“I know the voices aren’t real, but they have some good ideas.” – anonymous
We laugh when Siri, Alexa, or Cortana misunderstands us and makes embarrassing mistakes, but we cut them some slack because, hey, the technology is only a few years old, right?
Nope. Speech recognition has been around for almost 100 years, and we’re only now getting to the point where it’s actually useful. You’d think we could make better progress than that.
Voice recognition is everywhere now. We talk to (not into) our phones; we talk to Alexa; we talk to our TV remote controls. The machines listen and, we hope, do our bidding. All those systems rely on two fundamental technologies: voice recognition, to figure out what you’re saying, and artificial intelligence, to figure out what to do about it.
The AI part may prove to be infinitely difficult, but voice recognition is no slam dunk, either. Santa Clara–based Sensory has been working on the latter problem for almost 25 years, and the company takes credit for introducing the idea to Apple.
Ten or 20 years ago, voice-recognition systems were painfully limited and inaccurate. You generally had to train them to recognize a few spoken commands by, for example, repeating the word “play” or “stop” until it collected enough samples of your voice to make a template. After that, the machine would respond only to you; anyone else’s voice wouldn’t match the template. Intentionally or not, those early systems were speaker-dependent.
Nowadays that’s considered a bug. Voice-activated gadgets are supposed to be speaker-independent. And, except for folks with a strong regional accent, they generally are. But now the industry is doing a 180: we’re trying to make devices speaker-dependent again, and Sensory is offering new software for exactly that purpose.
The idea is to allow your phone or smart appliance (think Amazon Echo or Nest thermostat) to distinguish between speakers so that it responds appropriately. You might want Alexa to follow your commands, for example, but not those of your four-year-old daughter. Even though Alexa understands both speakers, you would hope that it’s smart enough to ignore one but not the other. That’s tricky to do.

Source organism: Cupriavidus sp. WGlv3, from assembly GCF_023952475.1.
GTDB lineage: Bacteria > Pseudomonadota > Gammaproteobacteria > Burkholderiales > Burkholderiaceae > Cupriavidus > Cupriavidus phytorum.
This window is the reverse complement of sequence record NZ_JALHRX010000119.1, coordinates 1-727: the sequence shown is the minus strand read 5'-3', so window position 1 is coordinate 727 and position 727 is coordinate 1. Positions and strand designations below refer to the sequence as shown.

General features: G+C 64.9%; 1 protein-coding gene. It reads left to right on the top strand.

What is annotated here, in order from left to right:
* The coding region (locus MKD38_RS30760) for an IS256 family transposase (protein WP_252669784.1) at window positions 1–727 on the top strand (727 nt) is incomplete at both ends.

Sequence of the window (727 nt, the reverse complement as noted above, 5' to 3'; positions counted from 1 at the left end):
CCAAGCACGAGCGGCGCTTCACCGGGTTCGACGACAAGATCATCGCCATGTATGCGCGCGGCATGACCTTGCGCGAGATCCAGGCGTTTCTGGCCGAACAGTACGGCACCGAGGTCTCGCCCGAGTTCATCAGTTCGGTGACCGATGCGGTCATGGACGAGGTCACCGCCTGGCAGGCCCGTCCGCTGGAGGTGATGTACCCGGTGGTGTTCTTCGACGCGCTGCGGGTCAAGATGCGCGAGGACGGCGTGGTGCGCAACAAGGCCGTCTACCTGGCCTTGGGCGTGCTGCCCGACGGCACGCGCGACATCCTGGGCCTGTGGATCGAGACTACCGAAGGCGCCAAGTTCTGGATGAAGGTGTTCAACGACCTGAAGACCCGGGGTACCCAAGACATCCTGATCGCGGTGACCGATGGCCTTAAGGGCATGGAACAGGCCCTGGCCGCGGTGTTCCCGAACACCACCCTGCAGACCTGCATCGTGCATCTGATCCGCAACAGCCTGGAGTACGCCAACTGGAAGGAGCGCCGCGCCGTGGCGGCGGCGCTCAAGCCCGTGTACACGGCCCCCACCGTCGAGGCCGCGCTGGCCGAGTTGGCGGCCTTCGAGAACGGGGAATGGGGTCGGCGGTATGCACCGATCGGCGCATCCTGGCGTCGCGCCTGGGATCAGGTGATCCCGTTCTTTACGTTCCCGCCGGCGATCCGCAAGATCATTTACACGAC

The more subtle benefits allow a device to respond to ambiguous or self-referential commands. “Update my calendar” is tricky if you don’t know who the speaker is. “Call work” can also be ambiguous. Today’s voice assistants get around this in a different way. Asking Siri about your wife’s birthday usually works, but only because (a) Siri knows who its owner is, and (b) you’ve probably identified your spouse’s birthday in your contacts list. Siri doesn’t really know who’s speaking, and any random stranger holding your phone would get the same response.
Sensory’s software starts segregating speakers’ voices automatically, without any specific vocal training. What happens after that is up to you, however. Different OEMs will have different methods of assigning rights and privileges to each speaker; that’s a user-interface issue. What was once a bug is now a feature.
Another key subcomponent of any speech-recognition system is an effective “wake word.” Without a wake word, the system must be on, ready, listening, and processing audio 100% of the time. That obviously wastes processing power and energy, but worse, it makes it tough for the system to tell if you’re talking to it or if you’re just talking. Without calling out, “Alexa,” (an intentionally unusual multisyllabic name that’s unlikely to occur in normal conversation), your creepy Amazon eavesdropper won’t know that you’re ready to order diapers. Like an old dog, a wake word allows the system to sleep 99% of the time and pay attention only when it hears its name.
Sensory offers software for small DSPs and MCUs to implement wake words. Depending on your hardware and the number and complexity of the wake words, it requires as little as 1 MIPS of processing and 100KB of RAM. Better hardware allows for more elaborate setups. Power consumption – one of the reasons for having wake words at all – depends on your hardware, but Sensory says some OEMs are operating at under 1mA.
To make wake words even more power-efficient, Sensory has also developed its own hardware IP, the first in many years. Imaginatively called LPSD, for low-power sound detection, it’s an accelerator that gets integrated into a soft DSP from Ceva, Synopsys, Tensilica, or others. The idea is that your DSP can go to sleep and ignore audio input entirely. Sensory’s LPSD will trigger on the wake word and fire up the DSP in time for it to process the full audio command stream.
My guess is that Sensory has at least another 25 good years ahead of it. Voice activation and speech recognition aren’t going away, but there’s a lot of improvement yet to be done. The more we talk to our machines, the more we’re going to need the underlying black magic to make it happen.